Thonigala Inscription (Vavuniya)

Not to be confused with Thonigala Rock Inscriptions, Anamaduwa

The Thonigala Rock Inscription of the reign of King Sirimeghavanna (Sinhala: වවුනියාව තෝනිගල සෙල් ලිපිය) is found engraved on a low flat hummock of gneiss known as Thonigala (or Nagaragala) located in Vavuniya District, Sri Lanka. This inscription is considered important as it reveals some information about the economic condition in Sri Lanka during the 4th century A.D. (Medhananda, 2003; Paranavitana,1933).

The inscription
The site of the inscription is located about half a mile to the north of the 6th-milepost on the minor road from Vavuniya to Horovupotana, just by the boundary line between the Northern and North-Central Provinces (Paranavitana,1933). Ruins of a small Stupa built of rubble and two rock inscriptions are found at the site (Medhananda, 2003; Paranavitana,1933). Of the two inscriptions, one is fragmentary (or unfinished) and the other received the attention of several scholars such as Henry Parker (1886), D.M. de Z. Wickremasinghe (1892), H.C.P. Bell (1894) and S. Paranavitana [(1933) Paranavitana,1933]. 

As the rock surface has not been smoothed before the writing was executed, the area occupied by the inscription is of irregular dimensions and the lines are not of a uniform length (Paranavitana,1933). Totally, there are 17 lines of writing and the first 12 lines of them are in an excellent state of preservation (Paranavitana,1933). The script belongs to the latter half of the 4th century A.D. (Paranavitana,1933).

The inscription had been covered with a clay layer during the war period (1983-2009) as it could be damaged due to mortar attacks. The clay cover was removed for public view in May 2022.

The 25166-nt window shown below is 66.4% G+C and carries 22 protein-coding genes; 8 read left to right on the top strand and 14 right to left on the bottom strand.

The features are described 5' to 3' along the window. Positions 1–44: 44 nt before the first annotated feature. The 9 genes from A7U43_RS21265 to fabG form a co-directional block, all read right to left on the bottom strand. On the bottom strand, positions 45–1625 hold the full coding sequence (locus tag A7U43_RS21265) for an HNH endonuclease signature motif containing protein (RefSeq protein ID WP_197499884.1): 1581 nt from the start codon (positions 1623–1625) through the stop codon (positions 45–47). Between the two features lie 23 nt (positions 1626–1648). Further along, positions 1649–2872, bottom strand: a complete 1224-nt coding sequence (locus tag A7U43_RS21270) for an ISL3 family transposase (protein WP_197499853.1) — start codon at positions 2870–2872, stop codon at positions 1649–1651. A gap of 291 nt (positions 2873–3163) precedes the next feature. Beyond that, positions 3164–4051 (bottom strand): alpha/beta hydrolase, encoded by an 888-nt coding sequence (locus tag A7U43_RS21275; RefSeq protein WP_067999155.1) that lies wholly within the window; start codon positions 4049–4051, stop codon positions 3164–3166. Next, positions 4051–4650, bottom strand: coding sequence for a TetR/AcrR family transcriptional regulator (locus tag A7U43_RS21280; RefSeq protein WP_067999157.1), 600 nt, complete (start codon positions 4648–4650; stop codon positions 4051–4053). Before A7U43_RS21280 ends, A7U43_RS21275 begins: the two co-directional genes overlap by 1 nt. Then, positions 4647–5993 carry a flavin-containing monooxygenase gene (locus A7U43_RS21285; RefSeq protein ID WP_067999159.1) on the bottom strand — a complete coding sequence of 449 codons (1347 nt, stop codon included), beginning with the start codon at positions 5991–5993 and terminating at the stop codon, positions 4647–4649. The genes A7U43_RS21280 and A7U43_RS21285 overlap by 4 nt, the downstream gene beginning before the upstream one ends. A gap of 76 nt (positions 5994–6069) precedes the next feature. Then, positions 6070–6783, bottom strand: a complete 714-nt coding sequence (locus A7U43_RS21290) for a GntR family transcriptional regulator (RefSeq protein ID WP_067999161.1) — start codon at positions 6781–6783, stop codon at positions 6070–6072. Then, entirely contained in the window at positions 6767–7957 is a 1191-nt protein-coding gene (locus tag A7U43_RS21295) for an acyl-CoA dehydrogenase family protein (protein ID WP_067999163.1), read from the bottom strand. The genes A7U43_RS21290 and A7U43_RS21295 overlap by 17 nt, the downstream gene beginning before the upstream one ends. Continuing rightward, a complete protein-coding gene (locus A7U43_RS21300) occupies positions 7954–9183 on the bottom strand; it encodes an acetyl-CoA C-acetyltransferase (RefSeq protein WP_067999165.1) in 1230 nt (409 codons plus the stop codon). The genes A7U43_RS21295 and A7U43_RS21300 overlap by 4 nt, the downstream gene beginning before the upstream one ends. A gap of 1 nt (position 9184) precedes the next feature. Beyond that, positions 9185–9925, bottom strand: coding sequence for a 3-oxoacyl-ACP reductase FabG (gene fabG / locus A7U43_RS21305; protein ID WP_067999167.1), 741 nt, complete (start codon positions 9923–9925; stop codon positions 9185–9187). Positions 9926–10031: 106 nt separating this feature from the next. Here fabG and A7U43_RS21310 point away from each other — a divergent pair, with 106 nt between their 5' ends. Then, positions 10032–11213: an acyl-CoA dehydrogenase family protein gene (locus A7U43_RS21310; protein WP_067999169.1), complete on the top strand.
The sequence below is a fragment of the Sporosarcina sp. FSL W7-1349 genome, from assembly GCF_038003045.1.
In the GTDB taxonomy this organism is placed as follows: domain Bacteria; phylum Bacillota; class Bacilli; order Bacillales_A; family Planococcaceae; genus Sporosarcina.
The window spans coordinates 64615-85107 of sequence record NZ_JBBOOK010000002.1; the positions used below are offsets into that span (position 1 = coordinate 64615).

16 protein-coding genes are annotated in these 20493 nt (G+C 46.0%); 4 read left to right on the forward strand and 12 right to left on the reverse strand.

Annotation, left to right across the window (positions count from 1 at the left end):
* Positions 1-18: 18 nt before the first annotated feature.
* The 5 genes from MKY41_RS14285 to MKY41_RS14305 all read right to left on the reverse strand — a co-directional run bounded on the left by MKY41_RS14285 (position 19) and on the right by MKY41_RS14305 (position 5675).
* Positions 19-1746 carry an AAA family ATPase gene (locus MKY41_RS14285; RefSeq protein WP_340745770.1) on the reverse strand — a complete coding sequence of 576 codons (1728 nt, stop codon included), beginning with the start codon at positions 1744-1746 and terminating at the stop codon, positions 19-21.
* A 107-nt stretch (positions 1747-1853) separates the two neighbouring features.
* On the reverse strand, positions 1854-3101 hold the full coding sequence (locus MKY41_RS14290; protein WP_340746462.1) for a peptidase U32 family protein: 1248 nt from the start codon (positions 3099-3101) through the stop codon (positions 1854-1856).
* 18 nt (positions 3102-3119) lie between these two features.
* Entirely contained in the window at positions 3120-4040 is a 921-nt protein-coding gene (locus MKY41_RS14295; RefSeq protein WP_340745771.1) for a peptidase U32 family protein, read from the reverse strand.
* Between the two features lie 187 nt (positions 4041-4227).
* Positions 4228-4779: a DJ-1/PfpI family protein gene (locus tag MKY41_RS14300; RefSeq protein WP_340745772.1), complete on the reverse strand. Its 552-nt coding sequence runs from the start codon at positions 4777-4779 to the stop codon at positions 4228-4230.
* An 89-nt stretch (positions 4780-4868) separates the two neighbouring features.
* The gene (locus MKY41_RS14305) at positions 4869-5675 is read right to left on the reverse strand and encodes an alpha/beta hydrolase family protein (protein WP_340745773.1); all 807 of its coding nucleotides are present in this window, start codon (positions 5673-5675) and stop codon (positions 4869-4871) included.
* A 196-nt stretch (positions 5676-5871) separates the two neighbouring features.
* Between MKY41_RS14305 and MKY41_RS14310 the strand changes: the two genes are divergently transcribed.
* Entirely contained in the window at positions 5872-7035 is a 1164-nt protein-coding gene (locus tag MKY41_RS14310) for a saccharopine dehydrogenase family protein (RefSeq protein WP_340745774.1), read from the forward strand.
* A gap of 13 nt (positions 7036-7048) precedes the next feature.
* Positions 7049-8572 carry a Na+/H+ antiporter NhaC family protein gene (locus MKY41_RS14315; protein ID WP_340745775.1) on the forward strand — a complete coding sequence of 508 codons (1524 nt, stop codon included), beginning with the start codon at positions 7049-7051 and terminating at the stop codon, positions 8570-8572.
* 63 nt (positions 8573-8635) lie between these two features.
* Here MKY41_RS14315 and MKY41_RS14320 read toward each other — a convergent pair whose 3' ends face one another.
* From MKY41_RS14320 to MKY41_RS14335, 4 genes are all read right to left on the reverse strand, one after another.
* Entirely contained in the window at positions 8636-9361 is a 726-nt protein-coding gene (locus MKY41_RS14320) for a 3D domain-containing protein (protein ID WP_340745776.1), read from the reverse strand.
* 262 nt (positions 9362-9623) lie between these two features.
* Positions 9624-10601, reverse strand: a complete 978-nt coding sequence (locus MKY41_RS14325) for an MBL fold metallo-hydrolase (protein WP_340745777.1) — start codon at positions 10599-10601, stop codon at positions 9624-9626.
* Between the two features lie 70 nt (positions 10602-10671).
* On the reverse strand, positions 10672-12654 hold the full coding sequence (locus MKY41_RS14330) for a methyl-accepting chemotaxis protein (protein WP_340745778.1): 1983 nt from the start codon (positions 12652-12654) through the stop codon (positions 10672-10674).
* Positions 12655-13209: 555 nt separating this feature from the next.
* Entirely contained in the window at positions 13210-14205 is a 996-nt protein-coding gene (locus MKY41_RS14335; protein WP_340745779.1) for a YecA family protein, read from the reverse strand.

The inscription is a private document and it is dated in the 3rd year of Sirimeghavanna (304-332 A.D.), the son of Mahasena (Paranavitana,1933). As confirmed by chronicles, Sirimeghavanna was King Mahasena's (277-304 A.D.) son and the contemporary of Indian emperor Samudragupta (Paranavitana,1933). During the reign of Sirimeghavanna, the sacred Tooth Relic of the Buddha was brought to the country.

The inscription records that a certain minister deposited some quantities of grain and beans with a guild in the northern quarter of the city with the stipulation that the capital should remain unspent and the interest should be utilized for providing meals to the monks of the Yahisapavata monastery during the Vassa season of every year (Paranavitana,1933). The Yahisapavata is believed to be the ancient name of the present Thonigala (Paranavitana,1933).

Tonigala Rock Inscription of the reign of Sirimeghavanna
Period: 4th century A.D.                  Script: Later Brahmi                 Language: Old Sinhala
Content: In the 3rd regnal year of King Sirimeghavanna, Devaya, the son of a minister named Sivaya who lived in the village called Kadubala, had deposited a quantity of grain with a guild in the trading village of Kalahumanaka in the northern quarter of the city. It stipulates that the interest should be utilized for providing meals and other requisites to the monks of the Yahisapavata monastery during the religious ceremony of Ariyavasa. 
Reference: The information board at the site by the Department of Archaeology.
A protected monument
The Kudakachchakodiya Thonigala inscription and the ruins around, in the Grama Niladhari Division No. S. 212-F Mahamayilankulam, in Vavuniya South Divisional Secretary’s Division are archaeological protected monuments declared by a government Gazette notification published on 6 June 2008. 
1) Medhananda, Ven. Ellawala, 2003. Pacheena passa - Uttara passa: Negenahira palata ha uturu palate Sinhala bauddha urumaya (In Sinhala). Dayawansa Jayakody & Company. Colombo. ISBN: 978-955-686-112-9. pp.394-396.
2) Paranavitana, S., 1933. (Edited and translated by Wikramasinghe, D.M.D.Z.; Codrington, H.W.) Tonigala Rock Inscription of the third year of Srimeghavarnna. Epigraphia Zeylanica: Being Lithic and Other Inscriptions of Ceylon: Vol. III. Printed at the Department of Government Printing, Sri Lanka (Ceylon) for the Archeological Department. pp.172-188.
3) The Gazette of the Democratic Socialist Republic of Sri Lanka. No: 1553. 23 February 2007. p.531.

Location Map
This page was last updated on 22 May 2022
For a complete tourist map follow this link: Lankapradeepa Tourist Map

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